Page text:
Saturday, November 28, 2015

Audiologists: Protecting & Restoring Our Hearing

This time, we're celebrating a special week that gets far too little recognition, along with a related profession that is largely overlooked. We are honoring two pioneers in American education of the deaf: Laurent Clerc & Thomas Hopkins Gallaudet; along with their modern equivalents, audiologists.

Clerc & Gallaudet were both born in December, 1789 & 1787 respectively, which is why we honor them during the first week of this month. Laurent Clerc, who was deaf himself, was born in France & eventually attended a renowned school for the deaf in Paris, where he later became a teacher. Thomas Hopkins Gallaudet was born in Philadelphia, attended Yale University, & became interested in teaching the deaf. He traveled first to England, where he was met with great resistance in learning the then-popular oral communication method, before heading to Paris & the school where Clerc was teaching. Clerc helped teach Gallaudet the relatively new method used at the Paris school, manual communication or sign language, which Gallaudet quickly picked up. Gallaudet convinced Clerc to return with him to America to help teach deaf students there this new sign language, and a partnership for the ages was born. They founded what became known as the American School for the Deaf in 1817, which is the oldest continually operating school for the deaf in North America (and it is still open!). This pair helped advance education for the hearing-impaired in the US by light-years, and they deserve to be honored for their achievements & legacy.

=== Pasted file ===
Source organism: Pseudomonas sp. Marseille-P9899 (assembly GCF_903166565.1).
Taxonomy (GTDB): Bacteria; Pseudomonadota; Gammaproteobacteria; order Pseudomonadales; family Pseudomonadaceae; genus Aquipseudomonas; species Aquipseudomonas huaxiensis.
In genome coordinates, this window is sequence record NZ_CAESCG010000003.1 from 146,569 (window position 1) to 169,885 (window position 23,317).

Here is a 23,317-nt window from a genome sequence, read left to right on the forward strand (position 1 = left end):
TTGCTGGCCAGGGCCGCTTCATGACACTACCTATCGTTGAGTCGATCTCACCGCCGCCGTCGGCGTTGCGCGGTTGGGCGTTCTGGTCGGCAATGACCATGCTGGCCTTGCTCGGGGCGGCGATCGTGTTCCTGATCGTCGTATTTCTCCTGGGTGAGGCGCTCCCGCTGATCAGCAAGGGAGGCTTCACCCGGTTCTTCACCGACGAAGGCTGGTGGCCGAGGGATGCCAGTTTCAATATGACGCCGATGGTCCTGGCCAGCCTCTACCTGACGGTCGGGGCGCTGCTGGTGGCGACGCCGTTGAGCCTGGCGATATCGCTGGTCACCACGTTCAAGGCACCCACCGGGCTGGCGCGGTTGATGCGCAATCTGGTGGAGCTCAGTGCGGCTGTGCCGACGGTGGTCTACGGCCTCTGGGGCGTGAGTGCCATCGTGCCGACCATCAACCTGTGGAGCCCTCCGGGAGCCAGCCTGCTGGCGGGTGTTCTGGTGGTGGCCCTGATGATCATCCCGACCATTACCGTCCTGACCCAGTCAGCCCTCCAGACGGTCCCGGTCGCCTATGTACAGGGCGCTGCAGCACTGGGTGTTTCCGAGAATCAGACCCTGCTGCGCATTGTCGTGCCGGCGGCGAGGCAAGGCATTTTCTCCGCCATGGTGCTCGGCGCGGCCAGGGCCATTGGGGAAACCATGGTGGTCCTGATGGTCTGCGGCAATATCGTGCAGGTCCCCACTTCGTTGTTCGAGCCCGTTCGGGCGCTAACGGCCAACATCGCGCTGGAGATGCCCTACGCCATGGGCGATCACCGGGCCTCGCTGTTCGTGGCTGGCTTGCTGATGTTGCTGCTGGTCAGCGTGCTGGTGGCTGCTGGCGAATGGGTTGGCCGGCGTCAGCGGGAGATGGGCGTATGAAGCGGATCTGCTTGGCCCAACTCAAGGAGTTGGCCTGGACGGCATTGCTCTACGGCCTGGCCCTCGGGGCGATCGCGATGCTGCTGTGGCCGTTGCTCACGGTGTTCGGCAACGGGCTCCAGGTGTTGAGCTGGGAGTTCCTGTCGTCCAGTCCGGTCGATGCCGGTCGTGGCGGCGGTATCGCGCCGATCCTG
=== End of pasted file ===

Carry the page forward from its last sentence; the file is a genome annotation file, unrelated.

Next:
For many audiologists, this story may strike a chord; these diligent professionals also dedicate their lives to helping the deaf, hearing-impaired, and those at risk of hearing loss restore or protect their hearing. They use technology to test the hearing of patients & determine their level of hearing loss, as well as any balance or other ear-related issues. Audiologists also can provide many different types of amplification devices, such as hearing aids or cochlear implants, which are tiny devices placed under the skin near the ear during an operation. The implants send electrical impulses directly to the auditory nerve in the brain & can help people with certain types of deafness hear again, or for the very first time. We here at Enky think Mr. Clerc & Mr. Gallaudet would very much appreciate the sincere efforts of audiologists everywhere in aiding those with hearing loss, and that is why we have combined these celebrations into one amazing week. Scroll on down & look through our handy infographic for more detailed information about audiologists & audiology, including salaries, a history of the profession, & how you can join this rapidly growing field! Enjoy, and be sure to check out our Facebook & Twitter pages for more audiology content all week long!



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